Why is my manager so focused on quick wins?

Man with jet pack ready to sprint to a "quick win"

Q: Why is my manager so focused on quick wins?


Establish possibilities.
Build momentum.
Encourage people.
Quick wins are a common recipe for managers leading change. They establish evidence that something new is possible. When quick wins align with a longer-term strategy, they build a chain of momentum. They are both continued evidence that the change is at hand and they encourage people to keep going and join in. If your manager is focused on quick wins, they are likely navigating the team through innovative programs, projects, process, technology or organization.

Now, as with anything new, not everyone is going to want to be the early adopter. That means you might not be part of the team making the change and that might feel a little awkward. After all, we all want recognition for what we do, and a shiny new object might get all the visibility.

Technology Adoption Life Cycle, Crossing the Chasm, G. Moore, 2002, P12

3 Ways Inexperienced Leaders Misuse Quick Wins

Feigning Progress

One of the behaviors immature leaders will exhibit is using quick wins to feign progress when the real work is missing expectations. You can tell this is what’s happening when the quick win does not actually align meaningfully with the more strategic work. It often feels like duplicative work or throw away.

Creating First Mover Advantage

Another reason less effective leaders push for quick wins is for internal “first mover advantage” where showing existing work is evidence of ownership. So, the idea here is that if they can show they are already engaged then they should either own the mission or at least have a seat at the table. You can tell this is the case when they are producing slideware far in advance of any real work. Another indicator is if the work being executed is awkwardly including only slightly related past deliverables as if to show a longer history.

Building The Brand of a Change Agent

Finally, quick wins can become the favorite strategy of opportunistic and tactical leaders. They champion speed of execution to take on the brand of a change agent, but never actually deliver on anything strategic. They run from win to win with superficial connection to strategic priorities or initiatives. You can tell this is happening when the team’s work has high churn in topic and priority. Another indicator is that the volume of accomplishment list is long but is shallower on impact and value.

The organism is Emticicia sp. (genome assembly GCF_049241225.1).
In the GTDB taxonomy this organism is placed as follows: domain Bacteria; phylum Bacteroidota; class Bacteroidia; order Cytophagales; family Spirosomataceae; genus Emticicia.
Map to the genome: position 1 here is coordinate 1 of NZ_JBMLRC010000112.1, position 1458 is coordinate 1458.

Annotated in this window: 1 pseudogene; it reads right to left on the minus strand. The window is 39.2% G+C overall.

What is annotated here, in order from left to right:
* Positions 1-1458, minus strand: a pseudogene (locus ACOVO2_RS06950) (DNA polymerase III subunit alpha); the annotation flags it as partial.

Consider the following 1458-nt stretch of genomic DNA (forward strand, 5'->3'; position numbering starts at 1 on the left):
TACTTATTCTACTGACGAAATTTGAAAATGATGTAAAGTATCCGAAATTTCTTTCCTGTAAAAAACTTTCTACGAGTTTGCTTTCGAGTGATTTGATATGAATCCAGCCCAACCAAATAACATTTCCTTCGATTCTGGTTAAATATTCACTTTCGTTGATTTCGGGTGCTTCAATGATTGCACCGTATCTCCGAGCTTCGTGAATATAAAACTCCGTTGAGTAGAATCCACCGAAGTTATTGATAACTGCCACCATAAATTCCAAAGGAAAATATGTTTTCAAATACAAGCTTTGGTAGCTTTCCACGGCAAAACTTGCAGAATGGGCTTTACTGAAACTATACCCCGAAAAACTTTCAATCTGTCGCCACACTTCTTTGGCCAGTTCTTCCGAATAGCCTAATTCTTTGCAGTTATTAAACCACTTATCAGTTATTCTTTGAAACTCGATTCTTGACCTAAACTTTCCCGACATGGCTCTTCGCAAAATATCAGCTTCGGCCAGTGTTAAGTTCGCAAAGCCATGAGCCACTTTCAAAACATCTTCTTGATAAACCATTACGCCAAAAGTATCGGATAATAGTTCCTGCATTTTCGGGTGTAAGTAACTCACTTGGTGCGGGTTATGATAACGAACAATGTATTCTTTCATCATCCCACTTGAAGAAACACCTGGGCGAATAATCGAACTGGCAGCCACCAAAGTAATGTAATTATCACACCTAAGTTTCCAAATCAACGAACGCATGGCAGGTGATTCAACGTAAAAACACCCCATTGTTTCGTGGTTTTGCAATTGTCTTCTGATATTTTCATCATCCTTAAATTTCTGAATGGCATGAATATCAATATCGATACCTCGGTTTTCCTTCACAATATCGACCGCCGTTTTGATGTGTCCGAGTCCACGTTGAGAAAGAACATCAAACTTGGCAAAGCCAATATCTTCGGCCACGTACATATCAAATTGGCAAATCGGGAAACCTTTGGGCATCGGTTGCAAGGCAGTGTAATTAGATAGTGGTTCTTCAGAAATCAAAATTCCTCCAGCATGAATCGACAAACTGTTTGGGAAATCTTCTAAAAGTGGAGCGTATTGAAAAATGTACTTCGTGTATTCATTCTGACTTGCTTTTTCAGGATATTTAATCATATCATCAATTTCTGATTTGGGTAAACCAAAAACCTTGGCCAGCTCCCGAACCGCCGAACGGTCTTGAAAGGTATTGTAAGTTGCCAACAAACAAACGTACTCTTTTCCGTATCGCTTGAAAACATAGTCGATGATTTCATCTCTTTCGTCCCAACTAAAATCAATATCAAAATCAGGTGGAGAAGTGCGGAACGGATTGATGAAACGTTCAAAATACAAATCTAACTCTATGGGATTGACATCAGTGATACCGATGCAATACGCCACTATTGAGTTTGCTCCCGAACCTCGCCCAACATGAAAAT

These last three uses of quick wins are not all bad, even if they nod to icky company politics. There is something to be said for effectively managing expectations using frequent deliverables, proving expertise where the leadership and team are passionate and erring on the side of progress and not perfection. Avoid the less virtuous behavior aspects and quick wins offer these advantages.

Next steps: Actions that change everything

  1. Link quick win activity to strategic themes, programs, projects or initiatives. Avoid gratuitous delivery.

  2. Use quick wins to demonstrate what is possible, create momentum and encourage. This is about creating clarity, support and permission.

  3. Use quick wins to show interest in new work in a minimal risk and high impact way. Think prototype vs. product. Think value vs. variety.

  4. If you are great at innovation and not as interested in production, get good at building process and teams to transition the initiative from fast mover to steady state. This all about ensuring your work burns brightly vs. flash in the pan.

  5. If you are the type that is less excited by the quick win drum beat, consider managing the work using an agile method. Agile methodologies are all about reducing work to actionable steps to show progress, reduce failures to delivery and increase delivering something of value. Suddenly, the quick win is simply the outcome of a sprint from a strategic body of work vs. a special project.

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